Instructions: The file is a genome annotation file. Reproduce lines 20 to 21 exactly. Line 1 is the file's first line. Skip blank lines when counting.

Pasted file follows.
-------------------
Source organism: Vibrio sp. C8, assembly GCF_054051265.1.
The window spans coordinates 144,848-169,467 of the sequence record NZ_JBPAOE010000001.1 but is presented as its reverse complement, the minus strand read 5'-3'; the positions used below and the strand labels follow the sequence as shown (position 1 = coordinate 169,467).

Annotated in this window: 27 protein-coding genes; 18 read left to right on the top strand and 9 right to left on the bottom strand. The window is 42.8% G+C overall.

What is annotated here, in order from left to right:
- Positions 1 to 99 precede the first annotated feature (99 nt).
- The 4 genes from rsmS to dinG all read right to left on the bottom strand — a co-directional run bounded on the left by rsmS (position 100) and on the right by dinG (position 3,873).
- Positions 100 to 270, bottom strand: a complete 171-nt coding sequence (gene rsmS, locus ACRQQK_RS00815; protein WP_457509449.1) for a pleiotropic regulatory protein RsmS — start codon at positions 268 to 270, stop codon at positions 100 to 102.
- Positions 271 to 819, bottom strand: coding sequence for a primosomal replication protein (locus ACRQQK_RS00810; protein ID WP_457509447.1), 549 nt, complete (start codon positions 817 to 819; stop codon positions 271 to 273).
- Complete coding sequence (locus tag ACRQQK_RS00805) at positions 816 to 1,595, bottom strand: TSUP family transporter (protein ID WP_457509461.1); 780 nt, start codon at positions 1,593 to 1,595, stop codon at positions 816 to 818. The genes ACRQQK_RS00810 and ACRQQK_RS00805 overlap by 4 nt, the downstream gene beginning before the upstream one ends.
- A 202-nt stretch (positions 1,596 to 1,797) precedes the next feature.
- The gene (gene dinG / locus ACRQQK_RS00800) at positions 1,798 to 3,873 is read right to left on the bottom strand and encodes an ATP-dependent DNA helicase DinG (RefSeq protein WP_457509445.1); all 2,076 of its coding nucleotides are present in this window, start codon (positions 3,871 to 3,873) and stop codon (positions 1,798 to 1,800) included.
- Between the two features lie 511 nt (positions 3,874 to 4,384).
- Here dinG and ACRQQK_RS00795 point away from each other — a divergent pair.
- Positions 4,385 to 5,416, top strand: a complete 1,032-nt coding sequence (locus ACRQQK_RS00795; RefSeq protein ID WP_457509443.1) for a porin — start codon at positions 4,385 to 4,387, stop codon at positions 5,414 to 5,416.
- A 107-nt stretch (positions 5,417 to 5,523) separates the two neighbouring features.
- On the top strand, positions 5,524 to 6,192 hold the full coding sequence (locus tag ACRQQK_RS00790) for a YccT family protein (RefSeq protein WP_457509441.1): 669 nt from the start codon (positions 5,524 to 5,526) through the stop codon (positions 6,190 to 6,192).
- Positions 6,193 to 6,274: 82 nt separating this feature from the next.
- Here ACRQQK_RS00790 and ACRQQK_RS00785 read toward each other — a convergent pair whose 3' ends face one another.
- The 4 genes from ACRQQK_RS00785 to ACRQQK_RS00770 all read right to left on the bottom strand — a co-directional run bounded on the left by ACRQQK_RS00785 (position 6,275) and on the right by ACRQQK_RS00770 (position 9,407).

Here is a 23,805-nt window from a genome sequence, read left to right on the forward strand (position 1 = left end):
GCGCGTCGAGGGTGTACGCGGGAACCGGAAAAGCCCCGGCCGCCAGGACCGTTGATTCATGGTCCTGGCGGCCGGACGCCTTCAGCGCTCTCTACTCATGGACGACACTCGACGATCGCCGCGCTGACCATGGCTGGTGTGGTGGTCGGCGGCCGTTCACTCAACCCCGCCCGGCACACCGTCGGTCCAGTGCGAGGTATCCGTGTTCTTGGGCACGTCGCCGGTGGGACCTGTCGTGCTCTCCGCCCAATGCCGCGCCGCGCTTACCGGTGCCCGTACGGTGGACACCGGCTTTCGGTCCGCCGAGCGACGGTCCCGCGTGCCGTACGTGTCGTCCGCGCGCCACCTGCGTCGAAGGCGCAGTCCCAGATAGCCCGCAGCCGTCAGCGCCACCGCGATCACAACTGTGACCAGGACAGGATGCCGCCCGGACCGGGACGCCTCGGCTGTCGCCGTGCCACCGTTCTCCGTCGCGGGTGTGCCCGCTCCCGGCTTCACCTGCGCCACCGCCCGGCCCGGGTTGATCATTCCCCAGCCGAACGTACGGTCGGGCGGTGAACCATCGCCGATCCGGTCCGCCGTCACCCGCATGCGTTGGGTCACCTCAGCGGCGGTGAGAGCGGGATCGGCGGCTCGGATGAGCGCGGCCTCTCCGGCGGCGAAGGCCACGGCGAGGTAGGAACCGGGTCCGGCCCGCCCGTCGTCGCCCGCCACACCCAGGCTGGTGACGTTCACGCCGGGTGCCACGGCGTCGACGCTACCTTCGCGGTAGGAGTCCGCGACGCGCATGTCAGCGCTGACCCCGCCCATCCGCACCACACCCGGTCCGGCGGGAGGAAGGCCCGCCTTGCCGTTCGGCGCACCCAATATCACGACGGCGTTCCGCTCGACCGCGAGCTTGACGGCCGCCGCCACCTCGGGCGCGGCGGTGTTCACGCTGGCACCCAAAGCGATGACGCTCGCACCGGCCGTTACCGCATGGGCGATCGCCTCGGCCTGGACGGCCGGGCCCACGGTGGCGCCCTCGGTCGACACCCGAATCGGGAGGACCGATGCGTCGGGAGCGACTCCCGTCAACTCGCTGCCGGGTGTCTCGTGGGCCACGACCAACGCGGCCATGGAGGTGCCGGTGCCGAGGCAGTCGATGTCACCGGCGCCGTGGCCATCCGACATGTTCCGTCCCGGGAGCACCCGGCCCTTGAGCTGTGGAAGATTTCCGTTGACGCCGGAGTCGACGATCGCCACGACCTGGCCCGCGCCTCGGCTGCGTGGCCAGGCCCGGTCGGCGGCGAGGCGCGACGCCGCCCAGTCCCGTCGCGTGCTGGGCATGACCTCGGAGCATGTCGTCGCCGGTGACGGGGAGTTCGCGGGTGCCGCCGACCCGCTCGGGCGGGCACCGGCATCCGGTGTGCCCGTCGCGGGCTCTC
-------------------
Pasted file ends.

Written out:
Here is a 23,805-nt window from a genome sequence, read left to right on the forward strand (position 1 = left end):
GCGCGTCGAGGGTGTACGCGGGAACCGGAAAAGCCCCGGCCGCCAGGACCGTTGATTCATGGTCCTGGCGGCCGGACGCCTTCAGCGCTCTCTACTCATGGACGACACTCGACGATCGCCGCGCTGACCATGGCTGGTGTGGTGGTCGGCGGCCGTTCACTCAACCCCGCCCGGCACACCGTCGGTCCAGTGCGAGGTATCCGTGTTCTTGGGCACGTCGCCGGTGGGACCTGTCGTGCTCTCCGCCCAATGCCGCGCCGCGCTTACCGGTGCCCGTACGGTGGACACCGGCTTTCGGTCCGCCGAGCGACGGTCCCGCGTGCCGTACGTGTCGTCCGCGCGCCACCTGCGTCGAAGGCGCAGTCCCAGATAGCCCGCAGCCGTCAGCGCCACCGCGATCACAACTGTGACCAGGACAGGATGCCGCCCGGACCGGGACGCCTCGGCTGTCGCCGTGCCACCGTTCTCCGTCGCGGGTGTGCCCGCTCCCGGCTTCACCTGCGCCACCGCCCGGCCCGGGTTGATCATTCCCCAGCCGAACGTACGGTCGGGCGGTGAACCATCGCCGATCCGGTCCGCCGTCACCCGCATGCGTTGGGTCACCTCAGCGGCGGTGAGAGCGGGATCGGCGGCTCGGATGAGCGCGGCCTCTCCGGCGGCGAAGGCCACGGCGAGGTAGGAACCGGGTCCGGCCCGCCCGTCGTCGCCCGCCACACCCAGGCTGGTGACGTTCACGCCGGGTGCCACGGCGTCGACGCTACCTTCGCGGTAGGAGTCCGCGACGCGCATGTCAGCGCTGACCCCGCCCATCCGCACCACACCCGGTCCGGCGGGAGGAAGGCCCGCCTTGCCGTTCGGCGCACCCAATATCACGACGGCGTTCCGCTCGACCGCGAGCTTGACGGCCGCCGCCACCTCGGGCGCGGCGGTGTTCACGCTGGCACCCAAAGCGATGACGCTCGCACCGGCCGTTACCGCATGGGCGATCGCCTCGGCCTGGACGGCCGGGCCCACGGTGGCGCCCTCGGTCGACACCCGAATCGGGAGGACCGATGCGTCGGGAGCGACTCCCGTCAACTCGCTGCCGGGTGTCTCGTGGGCCACGACCAACGCGGCCATGGAGGTGCCGGTGCCGAGGCAGTCGATGTCACCGGCGCCGTGGCCATCCGACATGTTCCGTCCCGGGAGCACCCGGCCCTTGAGCTGTGGAAGATTTCCGTTGACGCCGGAGTCGACGATCGCCACGACCTGGCCCGCGCCTCGGCTGCGTGGCCAGGCCCGGTCGGCGGCGAGGCGCGACGCCGCCCAGTCCCGTCGCGTGCTGGGCATGACCTCGGAGCATGTCGTCGCCGGTGACGGGGAGTTCGCGGGTGCCGCCGACCCGCTCGGGCGGGCACCGGCATCCGGTGTGCCCGTCGCGGGCTCTC